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Consider $$D=|D|=\frac{\sum_{i=1}^n \sum_{j=1}^n I[|{\sqrt{T}}\hat\theta_{ij,T}|>f(n)]}{g(n)}, $$ where $i \ne j$, $I$ is the indicator function, $ |{\hat\theta_{ij,T}}|<1$, $f(n)=O(\ln(n))$, $g(n)=O(n^2)$, and $f(n)/T=o(1)$.

The aim is to show that $D$ converges almost surely to $0$.

Taking the expectation, I know the following:

$$ E|D|=\frac{\sum_{i=1}^n \sum_{j=1}^n Pr[|{\sqrt{T}\hat\theta_{ij,T}}|>f(n)]}{g(n)}\, {\le}\,\,{\sup_{ij}}\,Pr[|{\sqrt{T}\hat\theta_{ij,T}}|>f(n)] \,\, {\le} \,\, {e^{-\frac{f(n)}{\rho}}} $$

where ${\rho}={\sup_{ij}}\, {\rho_{ij}}$ is positive and bounded.

From the Markov inequality: $$ Pr(|D|>{\epsilon})\,\,{\le}\,\,\frac{E|D|}{\epsilon} \,\,{\le}\,\, \frac{{e^{-\frac{f(n)}{\rho}}}}{\epsilon} $$ for some positive $\epsilon$ and hence $\lim_{n,T\to\infty} Pr(|D|>{\epsilon})=0.$

Is this result sufficient for $D$ to converge almost surely to 0? If not, how can I show that $D$ converges almost surely to 0?

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    $\begingroup$ This is just a suggestion but I recommend restricting the use of latex to the equations in your question, since mathjax takes extra time to render in the browser (especially on mobile devices). $\endgroup$ – j.c. Dec 10 '17 at 20:42
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    $\begingroup$ The formatting is indeed very strange, and most likely done by some robot (converting from another format?), maybe somebody will guess what exactly. $\endgroup$ – YCor Dec 10 '17 at 21:38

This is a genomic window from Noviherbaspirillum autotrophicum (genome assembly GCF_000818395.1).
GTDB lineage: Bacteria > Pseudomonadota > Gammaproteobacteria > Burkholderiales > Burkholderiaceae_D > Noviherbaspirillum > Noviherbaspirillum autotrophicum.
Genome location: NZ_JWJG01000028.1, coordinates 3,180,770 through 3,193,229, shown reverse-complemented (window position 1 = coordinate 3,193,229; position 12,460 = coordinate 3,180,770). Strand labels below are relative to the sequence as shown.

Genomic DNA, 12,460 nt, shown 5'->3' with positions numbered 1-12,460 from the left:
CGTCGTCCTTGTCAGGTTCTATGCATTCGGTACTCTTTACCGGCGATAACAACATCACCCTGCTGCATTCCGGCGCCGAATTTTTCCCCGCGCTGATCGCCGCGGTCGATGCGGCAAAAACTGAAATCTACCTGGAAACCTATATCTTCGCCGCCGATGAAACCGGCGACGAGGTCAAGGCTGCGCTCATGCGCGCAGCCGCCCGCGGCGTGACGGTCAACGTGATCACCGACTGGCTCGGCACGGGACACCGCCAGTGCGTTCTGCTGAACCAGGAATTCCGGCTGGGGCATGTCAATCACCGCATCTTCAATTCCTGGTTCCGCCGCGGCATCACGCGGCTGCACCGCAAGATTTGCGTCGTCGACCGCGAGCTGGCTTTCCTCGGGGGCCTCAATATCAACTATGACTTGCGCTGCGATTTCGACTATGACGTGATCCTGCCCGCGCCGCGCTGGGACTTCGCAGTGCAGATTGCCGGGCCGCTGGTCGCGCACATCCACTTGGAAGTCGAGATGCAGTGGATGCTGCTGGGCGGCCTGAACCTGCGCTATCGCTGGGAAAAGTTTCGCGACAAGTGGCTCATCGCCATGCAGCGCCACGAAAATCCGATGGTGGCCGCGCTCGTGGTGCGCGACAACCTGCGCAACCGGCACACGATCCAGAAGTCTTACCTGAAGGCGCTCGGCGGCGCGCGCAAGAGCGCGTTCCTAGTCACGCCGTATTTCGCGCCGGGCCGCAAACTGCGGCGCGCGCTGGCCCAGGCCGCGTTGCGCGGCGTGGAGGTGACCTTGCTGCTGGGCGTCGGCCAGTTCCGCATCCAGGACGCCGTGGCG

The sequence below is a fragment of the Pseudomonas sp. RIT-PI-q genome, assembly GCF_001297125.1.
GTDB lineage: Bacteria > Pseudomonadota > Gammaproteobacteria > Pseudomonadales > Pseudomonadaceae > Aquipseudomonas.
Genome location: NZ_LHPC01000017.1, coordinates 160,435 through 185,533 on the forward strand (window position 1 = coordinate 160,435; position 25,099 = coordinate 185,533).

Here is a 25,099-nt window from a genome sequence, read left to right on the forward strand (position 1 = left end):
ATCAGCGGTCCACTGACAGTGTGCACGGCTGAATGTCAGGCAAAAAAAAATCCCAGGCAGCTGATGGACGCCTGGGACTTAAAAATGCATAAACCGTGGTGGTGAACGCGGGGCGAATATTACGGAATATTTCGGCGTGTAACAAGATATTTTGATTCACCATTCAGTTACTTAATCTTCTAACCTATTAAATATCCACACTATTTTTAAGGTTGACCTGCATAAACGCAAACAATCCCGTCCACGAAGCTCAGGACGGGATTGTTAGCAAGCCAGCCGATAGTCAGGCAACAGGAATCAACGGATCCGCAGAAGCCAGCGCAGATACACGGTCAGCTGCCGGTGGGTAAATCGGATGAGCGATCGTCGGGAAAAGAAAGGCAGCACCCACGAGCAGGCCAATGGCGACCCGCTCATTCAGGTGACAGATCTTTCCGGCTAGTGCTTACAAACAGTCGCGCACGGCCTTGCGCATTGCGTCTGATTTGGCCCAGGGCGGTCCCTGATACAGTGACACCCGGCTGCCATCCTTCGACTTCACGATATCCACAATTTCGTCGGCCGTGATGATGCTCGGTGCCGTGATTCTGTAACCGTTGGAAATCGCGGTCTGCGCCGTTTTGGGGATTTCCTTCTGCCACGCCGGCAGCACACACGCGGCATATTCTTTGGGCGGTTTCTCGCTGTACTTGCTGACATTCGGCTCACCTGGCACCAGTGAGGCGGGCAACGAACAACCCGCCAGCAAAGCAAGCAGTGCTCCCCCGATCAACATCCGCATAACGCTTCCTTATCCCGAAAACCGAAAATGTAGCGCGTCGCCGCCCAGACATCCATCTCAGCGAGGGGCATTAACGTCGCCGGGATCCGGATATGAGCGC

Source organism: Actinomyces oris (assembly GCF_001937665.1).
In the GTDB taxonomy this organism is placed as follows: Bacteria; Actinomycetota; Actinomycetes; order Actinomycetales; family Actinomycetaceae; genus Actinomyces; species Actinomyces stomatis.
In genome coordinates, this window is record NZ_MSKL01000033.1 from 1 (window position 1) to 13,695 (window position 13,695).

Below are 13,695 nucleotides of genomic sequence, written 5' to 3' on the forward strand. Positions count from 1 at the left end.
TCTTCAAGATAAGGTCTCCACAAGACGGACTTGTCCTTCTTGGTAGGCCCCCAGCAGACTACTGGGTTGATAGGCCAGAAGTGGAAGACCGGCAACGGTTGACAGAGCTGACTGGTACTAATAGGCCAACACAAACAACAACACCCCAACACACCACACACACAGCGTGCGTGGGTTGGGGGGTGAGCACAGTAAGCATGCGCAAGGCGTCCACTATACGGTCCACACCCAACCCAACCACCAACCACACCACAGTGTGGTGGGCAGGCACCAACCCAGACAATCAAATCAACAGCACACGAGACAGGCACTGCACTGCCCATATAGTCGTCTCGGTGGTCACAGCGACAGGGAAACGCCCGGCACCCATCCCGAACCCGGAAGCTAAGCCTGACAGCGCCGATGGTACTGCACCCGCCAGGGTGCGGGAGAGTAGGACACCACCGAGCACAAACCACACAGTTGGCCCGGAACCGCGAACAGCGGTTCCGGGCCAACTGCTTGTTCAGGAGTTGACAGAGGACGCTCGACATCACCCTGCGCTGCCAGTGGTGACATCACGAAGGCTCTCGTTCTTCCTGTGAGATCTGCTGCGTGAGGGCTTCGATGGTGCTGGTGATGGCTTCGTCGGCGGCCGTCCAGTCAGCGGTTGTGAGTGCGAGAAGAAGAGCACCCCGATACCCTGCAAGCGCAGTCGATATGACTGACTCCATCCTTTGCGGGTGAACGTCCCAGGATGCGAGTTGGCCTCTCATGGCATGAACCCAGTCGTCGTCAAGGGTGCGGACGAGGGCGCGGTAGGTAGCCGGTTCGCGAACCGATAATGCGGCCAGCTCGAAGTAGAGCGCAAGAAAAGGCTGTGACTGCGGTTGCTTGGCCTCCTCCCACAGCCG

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    $\begingroup$ Thank you @j.c.. I am very new to this. I will try that next time. $\endgroup$ – user0735 Dec 10 '17 at 21:44
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What you have proved is that the $D$ converges in probability as $n\rightarrow\infty$, and I do not see why $T\rightarrow\infty$ should involve in the limit in your conclusion since you neither assume decay speed of $\hat{\theta}_{i,j,T}$ nor restrict the increasing speed of $T$. So I think you missed some assumption here.

Moreover, if $I[|{\hat\theta_{ij,T}}|>f(n)]$(or the double sum itself is monotonic) is monotonic as $T,n\rightarrow\infty$, which is very likely to be true since $|{\hat\theta_{i,j,T}}|<1$. Then using Skorohod Theorem you know there is a subsequence $Z_{k_n}$ of $$Z_n:=\sum_{i=1}^n \sum_{j=1}^n I[|{\hat\theta_{ij,T}}|>f(n)]$$ which converges to $0$ almost surely $P$, and since such a sequence $Z_{k_n}$ is selected from a monotonic sequence $Z_n$, the original sequence must also converge almost surely by comparison lemma.

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  • $\begingroup$ Thank you @Henry.L for your response. Sorry I forgot T, which I have now added. Without the use of monotonicity, would it make sense to show that the sum of n from 1 to infinity of the exponential term is bounded in order to get almost sure convergence? (thinking along the lines of the Borel-Cantelli lemma). $\endgroup$ – user0735 Dec 10 '17 at 21:55
  • $\begingroup$ I think you need monotonicity with $T$ taken into consideration now. I think a bit into BC lemma but do not quite see how it comes into play in this scenario... $\endgroup$ – Henry.L Dec 11 '17 at 15:34
  • $\begingroup$ I don't quite see how with an indicator function I can have monotonicity. $\endgroup$ – user0735 Dec 13 '17 at 12:23

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